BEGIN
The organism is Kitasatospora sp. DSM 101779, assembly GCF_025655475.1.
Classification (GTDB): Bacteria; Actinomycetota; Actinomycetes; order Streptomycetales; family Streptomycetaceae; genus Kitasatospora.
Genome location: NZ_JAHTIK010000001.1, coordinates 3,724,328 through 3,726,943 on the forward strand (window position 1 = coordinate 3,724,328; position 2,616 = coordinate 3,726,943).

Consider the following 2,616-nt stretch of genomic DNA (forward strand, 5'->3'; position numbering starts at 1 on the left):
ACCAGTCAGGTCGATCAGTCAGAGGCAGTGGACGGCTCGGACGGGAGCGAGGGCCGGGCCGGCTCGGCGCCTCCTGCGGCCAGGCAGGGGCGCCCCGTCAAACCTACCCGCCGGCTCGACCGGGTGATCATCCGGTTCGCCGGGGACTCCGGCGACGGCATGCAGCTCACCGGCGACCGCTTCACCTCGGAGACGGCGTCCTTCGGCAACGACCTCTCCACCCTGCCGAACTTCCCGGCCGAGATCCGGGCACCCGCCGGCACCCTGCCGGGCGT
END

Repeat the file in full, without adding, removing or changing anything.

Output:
The organism is Kitasatospora sp. DSM 101779, assembly GCF_025655475.1.
Classification (GTDB): Bacteria; Actinomycetota; Actinomycetes; order Streptomycetales; family Streptomycetaceae; genus Kitasatospora.
Genome location: NZ_JAHTIK010000001.1, coordinates 3,724,328 through 3,726,943 on the forward strand (window position 1 = coordinate 3,724,328; position 2,616 = coordinate 3,726,943).

Consider the following 2,616-nt stretch of genomic DNA (forward strand, 5'->3'; position numbering starts at 1 on the left):
ACCAGTCAGGTCGATCAGTCAGAGGCAGTGGACGGCTCGGACGGGAGCGAGGGCCGGGCCGGCTCGGCGCCTCCTGCGGCCAGGCAGGGGCGCCCCGTCAAACCTACCCGCCGGCTCGACCGGGTGATCATCCGGTTCGCCGGGGACTCCGGCGACGGCATGCAGCTCACCGGCGACCGCTTCACCTCGGAGACGGCGTCCTTCGGCAACGACCTCTCCACCCTGCCGAACTTCCCGGCCGAGATCCGGGCACCCGCCGGCACCCTGCCGGGCGT